We use this graph to look at the sources for subsystems of our application, or for analyzing the dependency paths between different systems. This allows us to identify risks by tracking security issues from a vulnerable library right up to the affected functionality in the app.

We can also use the graph to identify technical debt in the code base by looking for big modules with a lot of dependencies and dependents. The screenshot below shows some of the source files for Ardoq, coloured by whether they have deprecated dependencies and if they are TypeScript or JavaScript. They’re also ordered by their file size and how many other modules depend on them.

Blog_Post_GraphsAreEverywhereEasilyIntegrateThemWithArdoq_Image_3

The most valuable part of this integration is that it runs as a part of our continuous integration process. The graph always reflects the code that is actually running in production. Working with the source modules as a graph is not only useful for analyzing dependency paths and technical debt but also allows us to track the progress over time of some of the initiatives in our code base.

Over the past year, we’ve been adopting TypeScript in our code base. From the source code graph, we have created a dashboard that tracks our progress of rewriting files. It shows us how much of our code that is currently TypeScript and how much we have left to migrate. This could be extended to any migration case you might have, for example, moving to the cloud or migrating off an expensive vendor.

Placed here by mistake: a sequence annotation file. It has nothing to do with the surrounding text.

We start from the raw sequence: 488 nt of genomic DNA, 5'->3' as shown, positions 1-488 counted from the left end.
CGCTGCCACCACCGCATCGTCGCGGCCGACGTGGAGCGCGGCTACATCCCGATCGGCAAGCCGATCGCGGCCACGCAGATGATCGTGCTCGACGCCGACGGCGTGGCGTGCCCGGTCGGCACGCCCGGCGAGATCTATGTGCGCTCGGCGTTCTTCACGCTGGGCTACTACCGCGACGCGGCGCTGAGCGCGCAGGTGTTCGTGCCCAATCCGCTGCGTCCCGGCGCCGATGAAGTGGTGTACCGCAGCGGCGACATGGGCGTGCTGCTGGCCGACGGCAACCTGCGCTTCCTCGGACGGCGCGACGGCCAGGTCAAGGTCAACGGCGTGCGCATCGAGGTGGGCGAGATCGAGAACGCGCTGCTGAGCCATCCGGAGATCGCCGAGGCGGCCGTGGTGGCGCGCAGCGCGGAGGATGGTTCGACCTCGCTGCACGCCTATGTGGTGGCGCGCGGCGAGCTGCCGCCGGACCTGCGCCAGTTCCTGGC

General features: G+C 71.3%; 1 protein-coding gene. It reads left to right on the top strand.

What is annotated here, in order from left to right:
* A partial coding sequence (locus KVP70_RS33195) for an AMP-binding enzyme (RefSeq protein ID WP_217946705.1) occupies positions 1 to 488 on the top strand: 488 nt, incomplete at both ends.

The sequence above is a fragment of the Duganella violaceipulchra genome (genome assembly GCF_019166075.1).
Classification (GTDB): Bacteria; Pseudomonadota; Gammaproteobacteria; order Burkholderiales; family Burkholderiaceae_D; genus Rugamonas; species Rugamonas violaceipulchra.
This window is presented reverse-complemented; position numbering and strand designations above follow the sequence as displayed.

Human Interpretation

The high-level view we get from looking at the source files is certainly useful, but sometimes we need to interpret and translate the data before we push it to Ardoq. 

Ardoq’s front end is built on functional reactive programming with streams, which means we need to watch out for glitches. To save ourselves from drawing parts of our stream architecture on paper every time we need to reason about how data flows, we’ve made tooling that can extract the graph of our streams and push it into Ardoq. This saves us the time and uncertainty of drawing by hand.